Alliance also intends to sell its 49 percent stake in Video Services, a slot route operator in the New Orleans region, to Gentilly Gaming LLC by June 30, 2004. VSI operates about 710 machines in nine off-track betting parlors in the region. Alliance intends to sell all of its VSI stock to Gentilly, a newly formed company of New Orleans investors. The companies didn't disclose the cost of the transaction.

Revenue for the Nevada slot route fell 5 percent and cash flow fell 29 percent for the quarter ended March 31. Revenue for the Louisiana route fell 7 percent and cash flow fell 25 percent.

The third subsidiary, European manufacturer Bally Wulff, will be sold to an unnamed private equity investment group for $16.5 million in cash. The deal is expected to close by July 31. Alliance said it will take a charge on the sale in the second fiscal quarter to reflect the unit's declining value.

Alliance also is reviewing plans to refinance debt issues worth $190 million and $150 million by the first fiscal quarter of 2004, which would result in a pre-tax charge of about $12 million.

In April, Alliance raised its earnings-per-share estimate for fiscal 2003 to 88 cents based on the strength of Bally Gaming. Including a 20 cent charge for the write down of Bally Wulff, earnings would be 68 cents, the company said Wednesday. The company anticipates earning about 80 cents per share from its Bally Gaming and Systems unit and about 8 cents from its soon-to-be discontinued operations this fiscal year.

Alliance executives for years have discussed the possibility of selling the units.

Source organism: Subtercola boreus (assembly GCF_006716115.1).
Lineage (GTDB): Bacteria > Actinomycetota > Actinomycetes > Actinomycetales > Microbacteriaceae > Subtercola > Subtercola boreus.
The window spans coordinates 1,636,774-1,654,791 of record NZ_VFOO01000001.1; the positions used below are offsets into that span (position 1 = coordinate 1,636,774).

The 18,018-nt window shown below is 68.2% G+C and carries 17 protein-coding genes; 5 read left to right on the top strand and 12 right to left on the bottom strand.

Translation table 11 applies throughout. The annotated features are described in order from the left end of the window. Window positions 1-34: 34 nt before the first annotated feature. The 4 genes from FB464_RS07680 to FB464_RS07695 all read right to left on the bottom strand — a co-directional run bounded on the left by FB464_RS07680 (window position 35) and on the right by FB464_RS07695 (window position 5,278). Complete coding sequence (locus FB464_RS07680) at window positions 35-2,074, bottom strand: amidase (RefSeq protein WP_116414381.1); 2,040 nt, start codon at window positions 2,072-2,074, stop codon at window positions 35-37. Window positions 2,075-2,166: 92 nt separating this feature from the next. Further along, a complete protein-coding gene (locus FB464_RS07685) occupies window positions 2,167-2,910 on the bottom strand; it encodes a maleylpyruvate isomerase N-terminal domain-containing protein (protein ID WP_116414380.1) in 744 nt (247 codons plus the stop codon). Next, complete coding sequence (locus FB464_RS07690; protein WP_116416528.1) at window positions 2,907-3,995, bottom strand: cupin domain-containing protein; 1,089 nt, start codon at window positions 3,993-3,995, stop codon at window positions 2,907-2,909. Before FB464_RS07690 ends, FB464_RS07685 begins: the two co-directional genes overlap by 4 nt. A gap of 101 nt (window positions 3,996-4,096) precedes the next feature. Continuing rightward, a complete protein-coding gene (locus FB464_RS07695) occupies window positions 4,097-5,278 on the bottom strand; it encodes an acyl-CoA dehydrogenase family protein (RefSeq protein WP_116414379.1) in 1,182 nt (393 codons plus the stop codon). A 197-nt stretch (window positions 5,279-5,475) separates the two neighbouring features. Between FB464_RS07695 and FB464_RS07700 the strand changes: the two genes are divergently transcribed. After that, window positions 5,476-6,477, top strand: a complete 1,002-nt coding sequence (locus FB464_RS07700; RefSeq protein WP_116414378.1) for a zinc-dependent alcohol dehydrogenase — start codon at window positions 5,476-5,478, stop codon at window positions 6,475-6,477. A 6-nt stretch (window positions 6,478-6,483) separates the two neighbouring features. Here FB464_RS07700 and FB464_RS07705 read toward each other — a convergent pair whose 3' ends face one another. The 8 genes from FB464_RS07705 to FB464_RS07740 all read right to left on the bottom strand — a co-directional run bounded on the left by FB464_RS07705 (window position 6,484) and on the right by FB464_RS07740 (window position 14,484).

"This is the culmination of several years of planning" since around 1999, Bally Gaming Vice President of Marketing Marcus Prater said.

That was the year the company's former chief executive, Morry Goldstein, left the troubled company and appointed Bob Miodunski as chief operating officer.

The company called off a planned sale of United Coin in 2001, saying the slot route generated a significant and steady cash flow for the company. The company hoped to use the cash to pay down its then-crippling debt load.

The Bally Wulff division has been a cash drain for Alliance for some time. But the company had held off from selling it because its value would be dampened by poor performance.

Under Miodunski, the company decided to cut costs and reduce debt while focusing on its Bally unit, Prater said.

The company has revised its fiscal year earnings guidance for 2004 to reflect the anticipated refinancing charge. The company expects to earn $1.10 per share for the year, or 94 cents including the refinancing charge of 16 cents per share. The figures don't include an expected gain of 65 cents per share from the United Coin sale by March 2004.

The future of VSI's 60 or so employees is too early to determine because that deal is further off, Prater said.

The Bally Wulff deal is expected sooner but the investment group is still formulating its management strategy, he said. The Berlin-based subsidiary employs about 300 people and makes wall-mounted gambling machines specifically for the German market.

Unit revenue fell 8 percent and cash flow dropped 38 percent for the quarter ended March 31.